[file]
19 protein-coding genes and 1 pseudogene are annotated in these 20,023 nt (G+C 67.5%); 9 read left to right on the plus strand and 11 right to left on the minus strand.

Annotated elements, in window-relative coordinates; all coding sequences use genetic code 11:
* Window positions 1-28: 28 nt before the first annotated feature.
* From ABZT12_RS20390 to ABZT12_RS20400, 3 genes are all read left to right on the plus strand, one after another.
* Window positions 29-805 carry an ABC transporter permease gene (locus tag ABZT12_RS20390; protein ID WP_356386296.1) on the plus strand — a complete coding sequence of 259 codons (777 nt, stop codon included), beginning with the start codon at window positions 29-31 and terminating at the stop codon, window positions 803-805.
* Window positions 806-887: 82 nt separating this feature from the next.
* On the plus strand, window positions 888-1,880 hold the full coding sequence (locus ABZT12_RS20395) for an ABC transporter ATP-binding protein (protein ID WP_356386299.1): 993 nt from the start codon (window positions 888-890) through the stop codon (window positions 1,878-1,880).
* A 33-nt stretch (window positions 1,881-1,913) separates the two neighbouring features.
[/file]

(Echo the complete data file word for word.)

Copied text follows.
19 protein-coding genes and 1 pseudogene are annotated in these 20,023 nt (G+C 67.5%); 9 read left to right on the plus strand and 11 right to left on the minus strand.

Annotated elements, in window-relative coordinates; all coding sequences use genetic code 11:
* Window positions 1-28: 28 nt before the first annotated feature.
* From ABZT12_RS20390 to ABZT12_RS20400, 3 genes are all read left to right on the plus strand, one after another.
* Window positions 29-805 carry an ABC transporter permease gene (locus tag ABZT12_RS20390; protein ID WP_356386296.1) on the plus strand — a complete coding sequence of 259 codons (777 nt, stop codon included), beginning with the start codon at window positions 29-31 and terminating at the stop codon, window positions 803-805.
* Window positions 806-887: 82 nt separating this feature from the next.
* On the plus strand, window positions 888-1,880 hold the full coding sequence (locus ABZT12_RS20395) for an ABC transporter ATP-binding protein (protein ID WP_356386299.1): 993 nt from the start codon (window positions 888-890) through the stop codon (window positions 1,878-1,880).
* A 33-nt stretch (window positions 1,881-1,913) separates the two neighbouring features.